By Jerry Henry
Although I’ve spent a majority of my adult life in small cities and large metropolitan areas, I was born and raised on a small family farm in rural South Carolina. My roots are deep in crop farming – I was even a member of the Future Farmers of American in junior high school!
Earlier this year, an online discussion sponsored by The Chronicle of Philanthropy caught my attention. I was pretty sure someone had just mentioned farming. What does farming have to do with philanthropy, you ask? We’re getting there!
Steve MacLaughlin, Director of the Idea Lab at Blackbaud, emphasized the importance of donor retention in navigating the post-Great Recession economic world. Essentially, he suggested focusing more on donor retention, and less on donor acquisition.
MacLaughlin addressed current donor acquisition/retention of non-profits by saying that many organizations are moving toward a ratio of eighty percent donor acquisition, and 20 percent donor retention. As MacLaughlin suggests, this 80/20 ratio is unsustainable and expensive.
As he concluded the discussion, MacLaughlin made clear that there needs to be a shift in donor cultivation – from fishing to farming.
Do you fish, or do you farm? At Alexander Haas, we counsel clients to lessen their focus on “suspects” (that’s when you’re fishing) and, instead, spend more time developing strategies for “prospects” (that’s when you’re farming).
Below are some best practices for farming, brought to you by “Farmer” Jerry:
1. It is important to plan. Real farmers, just like development officers, plan for cultivation, and by extension, where they need to plant which crops. Research and determine in advance your plans for donor cultivation.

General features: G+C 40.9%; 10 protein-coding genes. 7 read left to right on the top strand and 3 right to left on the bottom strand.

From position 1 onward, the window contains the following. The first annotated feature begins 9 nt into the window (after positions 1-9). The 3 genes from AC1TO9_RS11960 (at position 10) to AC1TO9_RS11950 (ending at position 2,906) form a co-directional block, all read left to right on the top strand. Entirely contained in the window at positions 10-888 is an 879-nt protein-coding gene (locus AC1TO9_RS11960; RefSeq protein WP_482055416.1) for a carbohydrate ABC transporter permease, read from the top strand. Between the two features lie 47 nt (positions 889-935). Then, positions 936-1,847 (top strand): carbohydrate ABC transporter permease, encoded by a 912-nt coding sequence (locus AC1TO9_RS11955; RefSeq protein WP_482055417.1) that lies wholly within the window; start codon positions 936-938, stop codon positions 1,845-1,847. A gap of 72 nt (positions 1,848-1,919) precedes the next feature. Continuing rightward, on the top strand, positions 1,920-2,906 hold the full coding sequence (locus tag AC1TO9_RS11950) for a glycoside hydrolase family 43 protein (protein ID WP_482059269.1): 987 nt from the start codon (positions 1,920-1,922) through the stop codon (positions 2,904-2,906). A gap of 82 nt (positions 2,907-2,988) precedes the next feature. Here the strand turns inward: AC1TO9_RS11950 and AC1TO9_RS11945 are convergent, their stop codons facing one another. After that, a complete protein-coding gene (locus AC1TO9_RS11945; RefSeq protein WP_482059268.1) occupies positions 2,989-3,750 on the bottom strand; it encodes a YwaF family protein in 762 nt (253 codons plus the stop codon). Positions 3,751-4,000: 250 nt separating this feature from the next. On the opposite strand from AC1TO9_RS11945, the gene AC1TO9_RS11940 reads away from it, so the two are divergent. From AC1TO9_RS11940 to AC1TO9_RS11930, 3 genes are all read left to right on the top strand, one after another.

2. Make sure your case for support stays fresh for your prospects by altering the way you talk about your mission. In order to reap the best harvest, farmers must rotate their crops throughout the year.
3. Reach your prospects by using multiple channels. On farms – even the smallest ones – different enterprises, like crops, livestock, etc., are employed. Variety is important! In the diverse and ever-changing world we live in, it’s important to reach all constituents through multiple avenues of engagement (face-to-face contact, social media, newsletters, etc.).
4. If you ignore your prospects, they will go elsewhere; so make sure to maintain on-going donor cultivation. Farmers want the best harvest, and they understand the importance of constant care and attention to their crops (watering, fertilizing, tilling, weeding – the work is never done!). There is competition everywhere for your donors’ attention and dollars. Never take them for granted, or another organization will be happy to “farm” them away.
5. Bring home the gift! Like farmers, development officers must know the right time to harvest (ask for the gift). This should only be done after proper donor cultivation and gentle nurturing of your prospects – don’t over-cultivate! Know when and how to make your case.
Have you noticed the need for a shift from fishing to farming in your development efforts? If so, this might be the year to use “Farmer” Jerry’s best practices, and ensure your donor cultivation yields its best harvest yet!